If you’re living in one of the developing countries or not so developed countries, this might be a fresh new concept for you.
I don’t know about you but I came to know about it in 2013. I was doing some soul-searching in a hermitage when some people from developed foreign countries told me about a time-bank.
What is a time-bank?
In economics, a time-based currency is an alternative currency or exchange system where the unit of account or value is the person-hour or some other time unit. Some time-based currencies value everyone’s contributions equally—one hour equals one service credit. In these systems, one person volunteers to work for an hour for another person; thus, they are credited with one hour, which they can redeem for an hour of service from another volunteer.
Time-based currency exchanges date back to the early 19th century. Time-banks have been established in some countries, with at least 500 timebanks established in the USA and 300 throughout the UK. They also have a presence in Japan, South Korea, New Zealand, Taiwan, Senegal, Argentina, Israel, Greece, and Spain.
India doesn’t have any time-bank.
Time-banks have been used to reduce recidivism rates with diversionary programs for first-time juvenile offenders; facilitate re-entry of for ex-convicts; deliver health care, job training and social services in public housing complexes; facilitate substance abuse recovery; prevent institutionalization of severely disabled children through parental support networks; provide transportation for homebound seniors in rural areas; deliver elder care, community health services and hospice care; and foster women’s rights.
It’s all about sharing your most valuable resource for charity. Volunteering is one form of charity. Great volunteering can transform the lives of both volunteers and beneficiaries by building stronger, happier and more inclusive communities.
Whilst you’ll want to make a real difference when you volunteer, it’s not just about what you can do for others. Volunteers get a lot out of the experience too. Here are some of the things that volunteering can do for you:
- Give your CV a boost: Recruiters globally prefer employees with volunteering experience.
- Get back into work: It’s a great way to get a reference and fill gaps in your work experience. You can also try out different types of work to get a taster which can really help you if you’re looking for a job or want to change direction.
- Improve your confidence: You’ll learn and do things that you might not normally get the chance to—this can be a real confidence boost.
- Improve your health: While you’re busy giving back to your community you could also be getting healthier. Research has found that volunteering can do everything from helping you to sleep better at boosting your immune system.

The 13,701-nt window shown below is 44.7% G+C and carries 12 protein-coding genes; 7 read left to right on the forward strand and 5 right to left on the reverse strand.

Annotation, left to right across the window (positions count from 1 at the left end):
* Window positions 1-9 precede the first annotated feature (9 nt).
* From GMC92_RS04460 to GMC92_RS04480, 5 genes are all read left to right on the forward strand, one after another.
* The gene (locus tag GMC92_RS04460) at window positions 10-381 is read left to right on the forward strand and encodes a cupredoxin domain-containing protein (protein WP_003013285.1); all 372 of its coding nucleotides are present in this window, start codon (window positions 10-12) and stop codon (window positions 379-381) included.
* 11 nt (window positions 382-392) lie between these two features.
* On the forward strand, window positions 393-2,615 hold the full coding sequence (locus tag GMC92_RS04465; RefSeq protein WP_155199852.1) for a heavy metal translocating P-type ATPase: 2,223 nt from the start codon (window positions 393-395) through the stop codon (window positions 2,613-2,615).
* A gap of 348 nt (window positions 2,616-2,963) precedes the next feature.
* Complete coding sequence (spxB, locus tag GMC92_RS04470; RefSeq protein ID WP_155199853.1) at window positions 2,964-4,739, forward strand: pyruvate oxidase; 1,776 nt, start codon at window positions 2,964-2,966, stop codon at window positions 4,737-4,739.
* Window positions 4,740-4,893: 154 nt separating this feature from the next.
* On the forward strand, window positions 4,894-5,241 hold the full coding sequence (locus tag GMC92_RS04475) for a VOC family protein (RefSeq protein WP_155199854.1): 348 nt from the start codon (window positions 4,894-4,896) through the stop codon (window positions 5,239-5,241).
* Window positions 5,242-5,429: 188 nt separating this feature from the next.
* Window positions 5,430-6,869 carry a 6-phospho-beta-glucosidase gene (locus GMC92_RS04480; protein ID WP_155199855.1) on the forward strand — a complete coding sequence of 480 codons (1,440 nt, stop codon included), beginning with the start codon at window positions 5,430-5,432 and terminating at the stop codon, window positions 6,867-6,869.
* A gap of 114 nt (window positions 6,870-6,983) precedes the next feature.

Meet new people: You’ll probably meet people from different cultures and backgrounds that you might not normally. Volunteering with people who are as passionate about a cause as you are, is a great way to meet like-minded people.
The coming of age of this movement, time-banking still remains an approach that is far from fully formed. The world constantly learning about how and why time-banking as a means of exchange can make a difference to society.
What are the benefits of time-banking?
When time-banking as a means of exchange can be applied in so many different settings, the benefits can be far and wide-reaching.
- Timebanking makes use of the assets and resources that exist within a particular community or group that are traditionally overlooked in conventional economic transactions and services. In this way, through co-production, time-banking applies a multiplier effect to enlarge the pool of resources available in any system.
- Equality is enshrined in every time-banking exchange through the principle of an hour for an hour. Because an hour to every human being is equally valuable, and everybody has something to give, time-banking can help some of the most marginalized people feel a sense of self-worth and belonging.
- Time-banking builds social networks of people who give and receive support from each other, enabling people from different backgrounds, who may not otherwise meet, to come together and form connections and friendships. Generating social capital in this way can be an important determinant of health, well-being, and resilience, all of which can prevent needs arising.
Time-banking is a highly effective community development tool, empowering individuals and groups to bring about change, make choices and take control of their own lives and neighborhoods. Time-banking is about building the coproduction economy of the future.